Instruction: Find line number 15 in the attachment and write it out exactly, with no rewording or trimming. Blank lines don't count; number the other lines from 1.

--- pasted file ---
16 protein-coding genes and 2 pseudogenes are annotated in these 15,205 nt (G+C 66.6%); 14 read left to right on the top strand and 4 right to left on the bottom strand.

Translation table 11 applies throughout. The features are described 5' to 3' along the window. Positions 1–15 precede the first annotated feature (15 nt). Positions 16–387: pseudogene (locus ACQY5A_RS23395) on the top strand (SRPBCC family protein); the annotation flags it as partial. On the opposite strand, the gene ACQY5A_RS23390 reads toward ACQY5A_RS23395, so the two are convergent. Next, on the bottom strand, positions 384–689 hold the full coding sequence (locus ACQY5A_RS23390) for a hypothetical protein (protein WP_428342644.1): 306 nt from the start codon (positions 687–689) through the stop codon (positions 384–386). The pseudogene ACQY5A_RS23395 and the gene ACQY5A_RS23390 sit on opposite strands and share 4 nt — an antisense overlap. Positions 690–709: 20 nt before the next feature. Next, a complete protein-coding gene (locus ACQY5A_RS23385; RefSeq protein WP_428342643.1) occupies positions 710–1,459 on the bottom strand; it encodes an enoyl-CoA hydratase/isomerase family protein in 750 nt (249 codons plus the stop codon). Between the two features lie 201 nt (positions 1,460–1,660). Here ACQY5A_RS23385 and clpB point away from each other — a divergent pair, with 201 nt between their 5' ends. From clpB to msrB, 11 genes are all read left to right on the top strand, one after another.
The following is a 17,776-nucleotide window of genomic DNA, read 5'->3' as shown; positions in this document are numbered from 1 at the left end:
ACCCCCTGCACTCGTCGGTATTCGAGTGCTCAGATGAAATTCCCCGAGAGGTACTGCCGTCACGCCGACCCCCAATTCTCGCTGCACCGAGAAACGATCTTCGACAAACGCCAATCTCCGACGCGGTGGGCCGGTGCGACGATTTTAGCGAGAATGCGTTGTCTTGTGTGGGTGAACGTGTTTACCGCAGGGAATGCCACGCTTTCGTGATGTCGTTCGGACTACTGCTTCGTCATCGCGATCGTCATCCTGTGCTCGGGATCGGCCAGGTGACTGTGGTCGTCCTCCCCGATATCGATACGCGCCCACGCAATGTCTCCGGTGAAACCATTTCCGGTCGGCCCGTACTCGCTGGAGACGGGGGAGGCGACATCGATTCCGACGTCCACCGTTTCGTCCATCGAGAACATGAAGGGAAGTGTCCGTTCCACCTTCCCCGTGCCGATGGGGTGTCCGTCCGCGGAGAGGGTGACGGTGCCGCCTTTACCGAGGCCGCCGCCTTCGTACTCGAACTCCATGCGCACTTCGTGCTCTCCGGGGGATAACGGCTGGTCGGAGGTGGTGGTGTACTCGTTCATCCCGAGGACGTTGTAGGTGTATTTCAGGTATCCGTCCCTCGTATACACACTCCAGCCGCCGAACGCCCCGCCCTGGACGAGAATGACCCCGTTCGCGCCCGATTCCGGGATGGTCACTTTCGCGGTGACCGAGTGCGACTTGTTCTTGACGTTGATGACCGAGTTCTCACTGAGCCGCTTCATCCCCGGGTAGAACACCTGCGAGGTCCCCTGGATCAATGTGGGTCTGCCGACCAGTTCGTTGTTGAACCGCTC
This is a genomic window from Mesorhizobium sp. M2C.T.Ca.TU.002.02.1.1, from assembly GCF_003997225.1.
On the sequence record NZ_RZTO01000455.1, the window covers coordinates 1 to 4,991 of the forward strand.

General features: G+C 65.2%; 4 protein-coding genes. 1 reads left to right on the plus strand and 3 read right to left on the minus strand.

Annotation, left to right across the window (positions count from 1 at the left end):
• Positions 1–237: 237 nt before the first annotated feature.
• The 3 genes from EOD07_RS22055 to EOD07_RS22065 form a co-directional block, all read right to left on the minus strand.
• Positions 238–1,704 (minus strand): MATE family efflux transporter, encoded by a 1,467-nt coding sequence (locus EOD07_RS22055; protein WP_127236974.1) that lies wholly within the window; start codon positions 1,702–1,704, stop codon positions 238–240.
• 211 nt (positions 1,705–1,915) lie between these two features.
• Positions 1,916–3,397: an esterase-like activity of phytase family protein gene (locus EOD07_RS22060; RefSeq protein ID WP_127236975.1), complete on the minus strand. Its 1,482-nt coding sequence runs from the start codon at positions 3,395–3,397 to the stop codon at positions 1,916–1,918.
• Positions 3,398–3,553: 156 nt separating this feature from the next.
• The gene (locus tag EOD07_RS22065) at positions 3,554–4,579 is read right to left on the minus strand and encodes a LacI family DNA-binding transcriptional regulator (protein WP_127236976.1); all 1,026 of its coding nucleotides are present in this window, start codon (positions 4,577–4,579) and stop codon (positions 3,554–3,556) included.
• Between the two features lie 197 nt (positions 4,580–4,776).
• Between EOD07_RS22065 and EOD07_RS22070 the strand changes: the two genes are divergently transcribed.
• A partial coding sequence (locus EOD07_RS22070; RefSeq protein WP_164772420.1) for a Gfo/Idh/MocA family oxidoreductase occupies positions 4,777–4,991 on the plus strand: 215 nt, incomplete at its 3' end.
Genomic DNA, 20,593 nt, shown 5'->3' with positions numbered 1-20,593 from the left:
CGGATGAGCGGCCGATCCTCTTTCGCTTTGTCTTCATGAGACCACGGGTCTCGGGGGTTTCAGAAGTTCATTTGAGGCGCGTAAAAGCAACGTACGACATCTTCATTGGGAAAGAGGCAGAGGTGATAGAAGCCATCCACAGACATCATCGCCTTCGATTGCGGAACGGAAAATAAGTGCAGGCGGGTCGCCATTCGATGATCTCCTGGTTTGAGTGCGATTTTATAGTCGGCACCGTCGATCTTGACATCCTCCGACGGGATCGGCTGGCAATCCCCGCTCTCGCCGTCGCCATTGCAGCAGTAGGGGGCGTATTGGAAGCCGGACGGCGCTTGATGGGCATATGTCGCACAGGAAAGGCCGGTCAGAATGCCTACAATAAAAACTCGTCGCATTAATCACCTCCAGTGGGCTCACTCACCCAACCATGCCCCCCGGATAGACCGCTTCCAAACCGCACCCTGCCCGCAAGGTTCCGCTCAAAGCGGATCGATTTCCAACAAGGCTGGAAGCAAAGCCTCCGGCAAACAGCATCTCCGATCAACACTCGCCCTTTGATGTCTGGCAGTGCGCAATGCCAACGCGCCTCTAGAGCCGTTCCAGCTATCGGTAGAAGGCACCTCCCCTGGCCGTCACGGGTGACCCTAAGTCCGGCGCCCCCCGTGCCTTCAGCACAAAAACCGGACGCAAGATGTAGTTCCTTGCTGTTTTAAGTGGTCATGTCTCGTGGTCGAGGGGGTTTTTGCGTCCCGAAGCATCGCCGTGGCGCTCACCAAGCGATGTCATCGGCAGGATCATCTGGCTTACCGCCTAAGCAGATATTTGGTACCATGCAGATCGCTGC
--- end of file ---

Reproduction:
• The gene (locus tag EOD07_RS22065) at positions 3,554–4,579 is read right to left on the minus strand and encodes a LacI family DNA-binding transcriptional regulator (protein WP_127236976.1); all 1,026 of its coding nucleotides are present in this window, start codon (positions 4,577–4,579) and stop codon (positions 3,554–3,556) included.